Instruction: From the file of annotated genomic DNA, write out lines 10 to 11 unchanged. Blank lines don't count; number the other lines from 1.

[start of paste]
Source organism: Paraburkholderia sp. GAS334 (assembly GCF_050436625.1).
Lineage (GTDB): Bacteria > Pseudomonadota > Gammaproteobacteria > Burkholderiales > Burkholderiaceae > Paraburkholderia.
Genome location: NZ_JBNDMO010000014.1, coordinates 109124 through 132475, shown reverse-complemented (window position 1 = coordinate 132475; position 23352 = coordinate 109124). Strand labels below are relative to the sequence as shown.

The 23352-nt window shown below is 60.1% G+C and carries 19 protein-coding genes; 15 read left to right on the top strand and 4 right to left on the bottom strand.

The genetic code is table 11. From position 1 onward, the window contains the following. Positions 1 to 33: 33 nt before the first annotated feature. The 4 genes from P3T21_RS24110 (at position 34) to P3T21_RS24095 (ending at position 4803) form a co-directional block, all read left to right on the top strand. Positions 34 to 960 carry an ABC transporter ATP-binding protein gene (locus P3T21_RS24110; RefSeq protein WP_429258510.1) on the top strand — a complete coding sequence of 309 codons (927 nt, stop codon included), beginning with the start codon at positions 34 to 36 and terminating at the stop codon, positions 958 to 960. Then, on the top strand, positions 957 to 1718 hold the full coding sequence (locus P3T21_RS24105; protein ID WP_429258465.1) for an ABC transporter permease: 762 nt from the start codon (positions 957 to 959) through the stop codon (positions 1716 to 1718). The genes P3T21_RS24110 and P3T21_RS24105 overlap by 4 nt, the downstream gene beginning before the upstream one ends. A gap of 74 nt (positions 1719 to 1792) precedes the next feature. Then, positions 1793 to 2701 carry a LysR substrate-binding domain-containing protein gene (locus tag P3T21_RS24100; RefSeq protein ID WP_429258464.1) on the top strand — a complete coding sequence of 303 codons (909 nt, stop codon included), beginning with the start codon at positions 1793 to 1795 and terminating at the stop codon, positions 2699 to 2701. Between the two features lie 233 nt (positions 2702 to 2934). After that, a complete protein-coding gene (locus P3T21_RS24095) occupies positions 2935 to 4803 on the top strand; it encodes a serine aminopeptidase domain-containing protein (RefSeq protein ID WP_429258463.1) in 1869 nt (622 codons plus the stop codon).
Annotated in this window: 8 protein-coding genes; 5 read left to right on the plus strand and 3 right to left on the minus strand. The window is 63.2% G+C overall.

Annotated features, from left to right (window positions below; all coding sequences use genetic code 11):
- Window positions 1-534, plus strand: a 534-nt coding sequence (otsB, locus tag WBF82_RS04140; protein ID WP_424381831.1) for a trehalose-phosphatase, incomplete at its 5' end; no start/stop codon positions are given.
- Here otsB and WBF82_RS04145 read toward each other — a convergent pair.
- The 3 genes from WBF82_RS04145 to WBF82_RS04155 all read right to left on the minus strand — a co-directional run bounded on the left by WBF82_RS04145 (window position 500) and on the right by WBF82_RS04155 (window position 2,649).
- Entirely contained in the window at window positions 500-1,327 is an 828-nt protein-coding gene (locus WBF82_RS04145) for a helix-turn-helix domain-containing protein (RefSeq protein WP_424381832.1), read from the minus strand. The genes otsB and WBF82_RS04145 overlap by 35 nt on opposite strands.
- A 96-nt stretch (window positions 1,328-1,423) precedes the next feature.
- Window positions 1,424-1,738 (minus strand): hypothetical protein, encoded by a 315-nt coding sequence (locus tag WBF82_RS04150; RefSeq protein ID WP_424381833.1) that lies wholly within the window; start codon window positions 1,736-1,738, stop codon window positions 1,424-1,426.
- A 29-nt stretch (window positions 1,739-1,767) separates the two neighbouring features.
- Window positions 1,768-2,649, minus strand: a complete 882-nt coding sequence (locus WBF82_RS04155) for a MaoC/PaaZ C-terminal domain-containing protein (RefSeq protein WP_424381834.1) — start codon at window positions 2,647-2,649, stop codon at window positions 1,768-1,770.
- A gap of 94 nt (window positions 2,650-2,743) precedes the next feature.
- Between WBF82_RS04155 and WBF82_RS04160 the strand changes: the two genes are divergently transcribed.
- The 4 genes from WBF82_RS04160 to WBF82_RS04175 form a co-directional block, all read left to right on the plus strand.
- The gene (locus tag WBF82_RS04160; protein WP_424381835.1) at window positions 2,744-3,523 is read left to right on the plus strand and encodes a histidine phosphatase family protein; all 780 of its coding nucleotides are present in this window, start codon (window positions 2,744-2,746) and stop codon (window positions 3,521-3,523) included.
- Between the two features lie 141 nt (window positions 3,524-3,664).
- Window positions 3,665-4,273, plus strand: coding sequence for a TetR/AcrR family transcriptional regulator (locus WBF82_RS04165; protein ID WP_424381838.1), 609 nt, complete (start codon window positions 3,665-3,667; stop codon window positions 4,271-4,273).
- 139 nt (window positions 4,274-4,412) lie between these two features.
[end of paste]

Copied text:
- The 3 genes from WBF82_RS04145 to WBF82_RS04155 all read right to left on the minus strand — a co-directional run bounded on the left by WBF82_RS04145 (window position 500) and on the right by WBF82_RS04155 (window position 2,649).
- Entirely contained in the window at window positions 500-1,327 is an 828-nt protein-coding gene (locus WBF82_RS04145) for a helix-turn-helix domain-containing protein (RefSeq protein WP_424381832.1), read from the minus strand. The genes otsB and WBF82_RS04145 overlap by 35 nt on opposite strands.